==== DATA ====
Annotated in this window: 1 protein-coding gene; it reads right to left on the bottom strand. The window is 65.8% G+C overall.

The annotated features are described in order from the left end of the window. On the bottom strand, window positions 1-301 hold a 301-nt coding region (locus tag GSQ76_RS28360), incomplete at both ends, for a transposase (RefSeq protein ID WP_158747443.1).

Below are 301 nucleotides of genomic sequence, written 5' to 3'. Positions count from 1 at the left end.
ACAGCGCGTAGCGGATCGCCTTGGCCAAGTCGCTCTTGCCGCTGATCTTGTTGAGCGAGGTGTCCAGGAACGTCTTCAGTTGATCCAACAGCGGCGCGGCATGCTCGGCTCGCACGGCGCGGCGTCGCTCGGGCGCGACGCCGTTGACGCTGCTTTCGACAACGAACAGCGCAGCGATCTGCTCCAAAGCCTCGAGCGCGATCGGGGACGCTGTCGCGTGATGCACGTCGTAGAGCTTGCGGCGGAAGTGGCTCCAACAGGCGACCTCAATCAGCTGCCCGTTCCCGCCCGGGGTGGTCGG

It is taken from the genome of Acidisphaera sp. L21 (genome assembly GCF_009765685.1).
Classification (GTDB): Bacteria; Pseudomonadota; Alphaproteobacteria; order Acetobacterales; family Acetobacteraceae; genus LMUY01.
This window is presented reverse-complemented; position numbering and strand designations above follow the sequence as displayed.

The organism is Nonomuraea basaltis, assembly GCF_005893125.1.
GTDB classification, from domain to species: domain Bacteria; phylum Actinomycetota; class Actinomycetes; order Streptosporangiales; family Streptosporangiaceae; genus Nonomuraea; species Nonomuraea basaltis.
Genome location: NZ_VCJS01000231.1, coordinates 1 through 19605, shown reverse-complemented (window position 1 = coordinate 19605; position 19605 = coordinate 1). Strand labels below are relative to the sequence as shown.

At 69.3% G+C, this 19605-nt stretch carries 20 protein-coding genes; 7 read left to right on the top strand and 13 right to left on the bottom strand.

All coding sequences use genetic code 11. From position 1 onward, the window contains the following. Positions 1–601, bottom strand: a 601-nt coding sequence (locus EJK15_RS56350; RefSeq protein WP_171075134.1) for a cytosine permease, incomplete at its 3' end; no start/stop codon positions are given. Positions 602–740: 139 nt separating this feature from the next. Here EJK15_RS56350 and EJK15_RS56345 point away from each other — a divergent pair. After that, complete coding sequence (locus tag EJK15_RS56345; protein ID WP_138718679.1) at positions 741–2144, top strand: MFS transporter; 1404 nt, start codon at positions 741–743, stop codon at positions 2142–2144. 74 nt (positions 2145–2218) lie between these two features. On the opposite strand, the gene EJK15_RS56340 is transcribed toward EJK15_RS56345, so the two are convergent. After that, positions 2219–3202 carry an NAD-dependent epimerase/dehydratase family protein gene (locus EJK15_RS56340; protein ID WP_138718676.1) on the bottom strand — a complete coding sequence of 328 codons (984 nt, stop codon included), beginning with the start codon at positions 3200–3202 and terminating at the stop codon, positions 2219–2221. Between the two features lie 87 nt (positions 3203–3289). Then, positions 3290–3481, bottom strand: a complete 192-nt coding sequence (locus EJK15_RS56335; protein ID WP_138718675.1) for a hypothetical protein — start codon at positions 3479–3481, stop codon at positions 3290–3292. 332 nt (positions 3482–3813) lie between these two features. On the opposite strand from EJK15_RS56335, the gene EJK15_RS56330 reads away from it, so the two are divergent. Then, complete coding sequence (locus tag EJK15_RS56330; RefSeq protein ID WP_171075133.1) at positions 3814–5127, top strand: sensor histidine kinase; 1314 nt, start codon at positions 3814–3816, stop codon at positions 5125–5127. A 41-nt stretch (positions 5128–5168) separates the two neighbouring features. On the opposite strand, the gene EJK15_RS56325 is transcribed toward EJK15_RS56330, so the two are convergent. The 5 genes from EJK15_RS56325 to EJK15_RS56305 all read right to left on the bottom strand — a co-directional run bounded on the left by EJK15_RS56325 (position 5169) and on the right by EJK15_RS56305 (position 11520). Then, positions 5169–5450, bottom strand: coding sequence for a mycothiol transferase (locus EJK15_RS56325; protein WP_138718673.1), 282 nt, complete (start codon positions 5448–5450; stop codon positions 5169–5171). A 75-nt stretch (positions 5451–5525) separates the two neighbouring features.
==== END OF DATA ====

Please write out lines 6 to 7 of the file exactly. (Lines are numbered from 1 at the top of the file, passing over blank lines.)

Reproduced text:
Classification (GTDB): Bacteria; Pseudomonadota; Alphaproteobacteria; order Acetobacterales; family Acetobacteraceae; genus LMUY01.
This window is presented reverse-complemented; position numbering and strand designations above follow the sequence as displayed.